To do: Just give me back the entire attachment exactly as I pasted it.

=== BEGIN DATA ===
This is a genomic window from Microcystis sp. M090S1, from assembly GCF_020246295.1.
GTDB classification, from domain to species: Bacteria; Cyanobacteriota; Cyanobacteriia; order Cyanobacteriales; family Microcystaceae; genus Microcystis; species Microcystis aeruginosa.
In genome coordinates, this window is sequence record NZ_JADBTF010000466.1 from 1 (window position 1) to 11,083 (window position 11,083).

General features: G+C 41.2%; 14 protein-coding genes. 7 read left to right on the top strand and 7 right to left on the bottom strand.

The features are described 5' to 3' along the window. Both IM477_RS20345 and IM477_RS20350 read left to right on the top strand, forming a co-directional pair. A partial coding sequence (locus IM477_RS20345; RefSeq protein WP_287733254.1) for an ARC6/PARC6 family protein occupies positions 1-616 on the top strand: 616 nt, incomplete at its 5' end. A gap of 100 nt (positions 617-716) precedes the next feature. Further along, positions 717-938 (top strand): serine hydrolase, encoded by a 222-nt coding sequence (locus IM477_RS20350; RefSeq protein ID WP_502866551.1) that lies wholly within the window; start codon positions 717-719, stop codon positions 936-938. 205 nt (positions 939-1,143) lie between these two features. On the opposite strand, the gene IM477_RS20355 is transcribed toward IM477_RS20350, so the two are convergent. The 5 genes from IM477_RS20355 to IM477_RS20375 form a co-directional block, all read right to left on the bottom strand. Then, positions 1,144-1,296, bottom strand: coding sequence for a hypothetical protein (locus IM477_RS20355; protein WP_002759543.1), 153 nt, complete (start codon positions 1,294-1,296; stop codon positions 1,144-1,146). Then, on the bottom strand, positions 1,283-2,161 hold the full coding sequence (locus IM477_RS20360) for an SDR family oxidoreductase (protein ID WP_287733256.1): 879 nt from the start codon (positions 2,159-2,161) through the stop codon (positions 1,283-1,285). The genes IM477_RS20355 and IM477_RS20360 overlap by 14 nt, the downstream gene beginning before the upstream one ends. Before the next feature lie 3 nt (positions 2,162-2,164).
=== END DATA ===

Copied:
This is a genomic window from Microcystis sp. M090S1, from assembly GCF_020246295.1.
GTDB classification, from domain to species: Bacteria; Cyanobacteriota; Cyanobacteriia; order Cyanobacteriales; family Microcystaceae; genus Microcystis; species Microcystis aeruginosa.
In genome coordinates, this window is sequence record NZ_JADBTF010000466.1 from 1 (window position 1) to 11,083 (window position 11,083).

General features: G+C 41.2%; 14 protein-coding genes. 7 read left to right on the top strand and 7 right to left on the bottom strand.

The features are described 5' to 3' along the window. Both IM477_RS20345 and IM477_RS20350 read left to right on the top strand, forming a co-directional pair. A partial coding sequence (locus IM477_RS20345; RefSeq protein WP_287733254.1) for an ARC6/PARC6 family protein occupies positions 1-616 on the top strand: 616 nt, incomplete at its 5' end. A gap of 100 nt (positions 617-716) precedes the next feature. Further along, positions 717-938 (top strand): serine hydrolase, encoded by a 222-nt coding sequence (locus IM477_RS20350; RefSeq protein ID WP_502866551.1) that lies wholly within the window; start codon positions 717-719, stop codon positions 936-938. 205 nt (positions 939-1,143) lie between these two features. On the opposite strand, the gene IM477_RS20355 is transcribed toward IM477_RS20350, so the two are convergent. The 5 genes from IM477_RS20355 to IM477_RS20375 form a co-directional block, all read right to left on the bottom strand. Then, positions 1,144-1,296, bottom strand: coding sequence for a hypothetical protein (locus IM477_RS20355; protein WP_002759543.1), 153 nt, complete (start codon positions 1,294-1,296; stop codon positions 1,144-1,146). Then, on the bottom strand, positions 1,283-2,161 hold the full coding sequence (locus IM477_RS20360) for an SDR family oxidoreductase (protein ID WP_287733256.1): 879 nt from the start codon (positions 2,159-2,161) through the stop codon (positions 1,283-1,285). The genes IM477_RS20355 and IM477_RS20360 overlap by 14 nt, the downstream gene beginning before the upstream one ends. Before the next feature lie 3 nt (positions 2,162-2,164).